Even in an era of Kardashians, actually making things matters. “Tangible achievements,” Hidalgo says, “whether these are songs, books, works of art or scientific discoveries, are better tickets to long-term immortality than the accumulation of material wealth.”


The research was conducted by cognitive neuroscientist Josep Marco-Pallerés, who studied thirty otherwise-healthy college students who identified themselves as “very sensitive,” “moderately sensitive,” or “not sensitive at all” to music.

Each student was asked to bring in their favorite music from home—a few in the latter group did not own any music at all and had to borrow some from a family member—and then had their heart rate and sweat levels monitored while listening to said music.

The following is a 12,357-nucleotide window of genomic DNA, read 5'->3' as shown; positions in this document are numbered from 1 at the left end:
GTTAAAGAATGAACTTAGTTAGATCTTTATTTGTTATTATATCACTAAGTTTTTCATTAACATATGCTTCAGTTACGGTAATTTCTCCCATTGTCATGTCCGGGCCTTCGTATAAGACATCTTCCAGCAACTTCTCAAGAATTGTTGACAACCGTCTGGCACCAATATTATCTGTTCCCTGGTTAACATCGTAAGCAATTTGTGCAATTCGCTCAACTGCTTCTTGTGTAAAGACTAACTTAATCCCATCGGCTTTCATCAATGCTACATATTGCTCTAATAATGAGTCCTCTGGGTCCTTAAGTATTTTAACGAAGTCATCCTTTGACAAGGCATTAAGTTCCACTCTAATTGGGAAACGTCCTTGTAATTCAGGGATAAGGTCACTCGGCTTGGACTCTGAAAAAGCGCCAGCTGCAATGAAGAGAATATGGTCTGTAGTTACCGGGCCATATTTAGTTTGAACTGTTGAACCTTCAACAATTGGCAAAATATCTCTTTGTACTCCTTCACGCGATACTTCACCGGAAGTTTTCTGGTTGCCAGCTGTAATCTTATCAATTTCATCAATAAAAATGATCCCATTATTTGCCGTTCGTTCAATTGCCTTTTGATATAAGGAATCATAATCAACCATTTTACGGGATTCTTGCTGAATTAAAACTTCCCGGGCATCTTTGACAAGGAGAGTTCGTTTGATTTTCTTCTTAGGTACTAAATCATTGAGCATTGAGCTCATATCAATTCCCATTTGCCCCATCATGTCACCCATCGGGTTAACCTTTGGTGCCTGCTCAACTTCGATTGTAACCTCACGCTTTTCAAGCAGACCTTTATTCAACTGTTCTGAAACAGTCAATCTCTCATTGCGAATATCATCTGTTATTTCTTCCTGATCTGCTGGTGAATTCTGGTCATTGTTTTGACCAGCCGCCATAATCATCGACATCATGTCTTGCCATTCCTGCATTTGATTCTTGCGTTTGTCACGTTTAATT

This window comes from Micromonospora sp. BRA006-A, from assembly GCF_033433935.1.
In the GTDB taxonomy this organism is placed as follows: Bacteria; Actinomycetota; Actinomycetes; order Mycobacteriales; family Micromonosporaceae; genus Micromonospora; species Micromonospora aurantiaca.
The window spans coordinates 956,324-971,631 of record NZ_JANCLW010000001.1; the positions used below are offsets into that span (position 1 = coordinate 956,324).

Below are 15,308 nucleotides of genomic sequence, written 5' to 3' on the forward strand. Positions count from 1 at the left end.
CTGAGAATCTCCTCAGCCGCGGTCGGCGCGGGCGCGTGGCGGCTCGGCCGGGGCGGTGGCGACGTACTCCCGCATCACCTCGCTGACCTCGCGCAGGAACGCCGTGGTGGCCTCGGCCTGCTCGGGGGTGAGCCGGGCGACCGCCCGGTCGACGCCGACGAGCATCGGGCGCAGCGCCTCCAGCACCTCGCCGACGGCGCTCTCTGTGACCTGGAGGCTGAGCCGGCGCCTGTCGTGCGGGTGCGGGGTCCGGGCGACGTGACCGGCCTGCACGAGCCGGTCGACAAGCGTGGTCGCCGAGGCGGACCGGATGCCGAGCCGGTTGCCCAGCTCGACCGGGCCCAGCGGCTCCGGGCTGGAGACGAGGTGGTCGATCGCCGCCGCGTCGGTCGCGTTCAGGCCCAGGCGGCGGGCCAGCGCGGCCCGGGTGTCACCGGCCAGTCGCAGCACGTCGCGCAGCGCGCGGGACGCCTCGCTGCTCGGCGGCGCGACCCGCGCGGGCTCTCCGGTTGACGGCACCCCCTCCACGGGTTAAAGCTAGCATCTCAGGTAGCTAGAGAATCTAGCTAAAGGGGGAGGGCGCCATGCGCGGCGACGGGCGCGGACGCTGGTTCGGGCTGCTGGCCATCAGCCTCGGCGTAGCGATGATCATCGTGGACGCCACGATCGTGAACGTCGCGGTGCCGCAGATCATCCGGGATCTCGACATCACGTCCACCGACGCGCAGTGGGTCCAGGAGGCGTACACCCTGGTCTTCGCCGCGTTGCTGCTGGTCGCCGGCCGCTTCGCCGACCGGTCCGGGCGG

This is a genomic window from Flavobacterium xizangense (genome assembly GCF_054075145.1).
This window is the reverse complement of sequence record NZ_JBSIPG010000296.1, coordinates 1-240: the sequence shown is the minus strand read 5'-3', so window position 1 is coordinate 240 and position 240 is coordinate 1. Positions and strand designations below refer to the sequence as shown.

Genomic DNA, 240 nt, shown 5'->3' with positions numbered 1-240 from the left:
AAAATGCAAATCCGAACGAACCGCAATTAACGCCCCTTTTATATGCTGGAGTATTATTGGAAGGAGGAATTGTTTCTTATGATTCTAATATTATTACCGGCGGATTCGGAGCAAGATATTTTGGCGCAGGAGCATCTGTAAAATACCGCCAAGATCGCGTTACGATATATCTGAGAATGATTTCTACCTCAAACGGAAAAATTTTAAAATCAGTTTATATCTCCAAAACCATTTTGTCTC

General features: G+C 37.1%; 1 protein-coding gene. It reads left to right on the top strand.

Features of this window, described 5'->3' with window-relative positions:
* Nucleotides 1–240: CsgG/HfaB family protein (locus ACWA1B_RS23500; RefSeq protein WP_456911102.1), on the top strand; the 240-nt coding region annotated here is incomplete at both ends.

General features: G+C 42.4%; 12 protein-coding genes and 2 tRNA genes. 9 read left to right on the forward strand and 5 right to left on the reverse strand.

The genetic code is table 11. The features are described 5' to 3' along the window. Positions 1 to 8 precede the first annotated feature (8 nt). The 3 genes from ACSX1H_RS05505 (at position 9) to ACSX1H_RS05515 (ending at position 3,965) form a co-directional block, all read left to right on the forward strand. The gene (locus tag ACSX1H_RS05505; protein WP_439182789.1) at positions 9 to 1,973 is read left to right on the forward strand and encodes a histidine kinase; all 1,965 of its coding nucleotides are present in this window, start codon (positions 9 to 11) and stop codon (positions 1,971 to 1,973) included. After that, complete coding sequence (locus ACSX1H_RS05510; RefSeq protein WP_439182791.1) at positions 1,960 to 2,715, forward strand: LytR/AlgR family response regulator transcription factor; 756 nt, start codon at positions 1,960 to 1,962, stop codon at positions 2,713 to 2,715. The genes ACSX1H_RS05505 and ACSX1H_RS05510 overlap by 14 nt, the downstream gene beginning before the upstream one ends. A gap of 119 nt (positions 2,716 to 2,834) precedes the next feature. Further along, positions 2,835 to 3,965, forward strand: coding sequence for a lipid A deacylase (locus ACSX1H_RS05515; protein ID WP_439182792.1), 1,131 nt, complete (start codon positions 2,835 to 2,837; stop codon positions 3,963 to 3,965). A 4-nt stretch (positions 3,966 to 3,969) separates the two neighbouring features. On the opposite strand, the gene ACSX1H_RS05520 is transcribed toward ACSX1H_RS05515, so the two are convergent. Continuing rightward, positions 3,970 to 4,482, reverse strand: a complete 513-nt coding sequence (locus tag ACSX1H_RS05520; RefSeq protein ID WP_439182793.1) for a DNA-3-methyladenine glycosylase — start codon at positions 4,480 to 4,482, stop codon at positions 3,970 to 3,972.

The result? The same group who claimed to experience no pleasure from music, indeed, had no autonomic response while listening to the music they themselves brought in. And while they could identify whether a song was supposed to be happy or sad, they felt no corresponding emotion when listening to it.

The German psychiatrist Martin Doehlemann identifies two categories of boredom beyond situational and existential. These are a boredom of satiety, when one gets too much of something so that it loses its meaning, and a creative boredom, which is characterised by the way it compels a person to try something new.

My new Monday evening routine seems to have become:

1) pour bourbon over big ice into pint beer glass

2) add some seltzer

3) watch last night’s Venture Bros.

It’s a good routine. :)